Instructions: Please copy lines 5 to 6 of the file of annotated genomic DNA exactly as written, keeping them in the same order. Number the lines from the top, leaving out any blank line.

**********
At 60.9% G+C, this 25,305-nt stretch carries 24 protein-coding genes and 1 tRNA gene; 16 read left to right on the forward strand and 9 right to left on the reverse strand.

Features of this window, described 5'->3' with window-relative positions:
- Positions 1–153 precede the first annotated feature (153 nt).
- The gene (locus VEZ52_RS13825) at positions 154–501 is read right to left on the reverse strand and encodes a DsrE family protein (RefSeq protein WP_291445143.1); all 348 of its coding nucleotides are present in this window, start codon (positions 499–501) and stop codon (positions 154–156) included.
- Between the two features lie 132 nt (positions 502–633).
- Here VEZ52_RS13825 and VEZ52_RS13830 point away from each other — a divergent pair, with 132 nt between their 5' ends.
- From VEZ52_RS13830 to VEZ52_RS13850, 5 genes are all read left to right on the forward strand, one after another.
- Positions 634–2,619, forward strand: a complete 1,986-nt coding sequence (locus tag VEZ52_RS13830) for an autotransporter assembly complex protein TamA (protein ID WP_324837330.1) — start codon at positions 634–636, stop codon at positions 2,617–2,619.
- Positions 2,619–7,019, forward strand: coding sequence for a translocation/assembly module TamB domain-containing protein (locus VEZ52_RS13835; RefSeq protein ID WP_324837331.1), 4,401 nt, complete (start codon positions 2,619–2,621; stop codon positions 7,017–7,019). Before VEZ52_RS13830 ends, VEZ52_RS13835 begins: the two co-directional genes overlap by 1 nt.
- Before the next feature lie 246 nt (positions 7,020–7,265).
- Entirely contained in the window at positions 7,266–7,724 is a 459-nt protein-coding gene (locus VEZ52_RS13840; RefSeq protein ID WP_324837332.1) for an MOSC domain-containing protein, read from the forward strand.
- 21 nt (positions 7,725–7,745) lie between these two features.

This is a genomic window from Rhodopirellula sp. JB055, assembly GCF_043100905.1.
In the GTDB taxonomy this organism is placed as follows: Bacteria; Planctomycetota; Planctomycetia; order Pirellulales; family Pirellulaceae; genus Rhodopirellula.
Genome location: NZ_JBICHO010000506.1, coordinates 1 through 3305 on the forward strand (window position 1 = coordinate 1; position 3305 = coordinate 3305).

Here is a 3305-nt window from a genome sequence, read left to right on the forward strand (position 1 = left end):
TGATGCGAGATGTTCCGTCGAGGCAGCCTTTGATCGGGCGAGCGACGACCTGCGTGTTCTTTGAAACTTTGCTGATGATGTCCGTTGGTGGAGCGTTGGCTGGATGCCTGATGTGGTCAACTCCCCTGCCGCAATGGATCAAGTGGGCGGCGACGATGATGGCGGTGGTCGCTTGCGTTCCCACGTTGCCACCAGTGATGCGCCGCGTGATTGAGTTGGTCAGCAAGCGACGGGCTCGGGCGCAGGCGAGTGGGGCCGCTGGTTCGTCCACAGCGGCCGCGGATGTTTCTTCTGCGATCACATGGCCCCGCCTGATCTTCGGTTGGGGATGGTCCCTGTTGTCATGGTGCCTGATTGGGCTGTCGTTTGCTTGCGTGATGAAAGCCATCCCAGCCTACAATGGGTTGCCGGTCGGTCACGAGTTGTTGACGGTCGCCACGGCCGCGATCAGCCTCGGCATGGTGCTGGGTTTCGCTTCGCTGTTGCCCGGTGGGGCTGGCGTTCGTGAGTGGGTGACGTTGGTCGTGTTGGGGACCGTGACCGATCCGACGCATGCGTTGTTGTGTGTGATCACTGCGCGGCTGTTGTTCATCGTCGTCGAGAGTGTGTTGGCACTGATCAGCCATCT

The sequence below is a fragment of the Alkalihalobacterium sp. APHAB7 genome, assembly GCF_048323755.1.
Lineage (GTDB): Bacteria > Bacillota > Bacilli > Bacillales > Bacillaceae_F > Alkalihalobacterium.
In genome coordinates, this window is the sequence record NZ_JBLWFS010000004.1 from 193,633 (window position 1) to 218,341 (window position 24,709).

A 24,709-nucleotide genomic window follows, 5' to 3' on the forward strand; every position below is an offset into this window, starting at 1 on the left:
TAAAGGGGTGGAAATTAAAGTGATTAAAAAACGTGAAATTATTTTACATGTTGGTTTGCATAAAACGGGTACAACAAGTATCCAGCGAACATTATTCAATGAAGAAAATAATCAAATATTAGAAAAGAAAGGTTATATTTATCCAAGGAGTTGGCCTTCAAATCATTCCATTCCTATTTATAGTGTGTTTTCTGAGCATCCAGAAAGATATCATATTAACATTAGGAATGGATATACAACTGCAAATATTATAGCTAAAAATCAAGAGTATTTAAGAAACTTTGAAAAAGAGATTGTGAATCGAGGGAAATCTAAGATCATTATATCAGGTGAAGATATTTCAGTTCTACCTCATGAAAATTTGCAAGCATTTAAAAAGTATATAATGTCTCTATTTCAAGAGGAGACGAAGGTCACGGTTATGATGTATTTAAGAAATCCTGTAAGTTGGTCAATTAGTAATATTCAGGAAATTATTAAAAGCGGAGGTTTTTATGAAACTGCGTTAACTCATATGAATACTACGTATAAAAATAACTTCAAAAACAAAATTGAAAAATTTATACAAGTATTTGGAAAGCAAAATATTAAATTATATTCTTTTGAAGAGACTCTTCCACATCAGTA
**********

- Between the two features lie 132 nt (positions 502–633).
- Here VEZ52_RS13825 and VEZ52_RS13830 point away from each other — a divergent pair, with 132 nt between their 5' ends.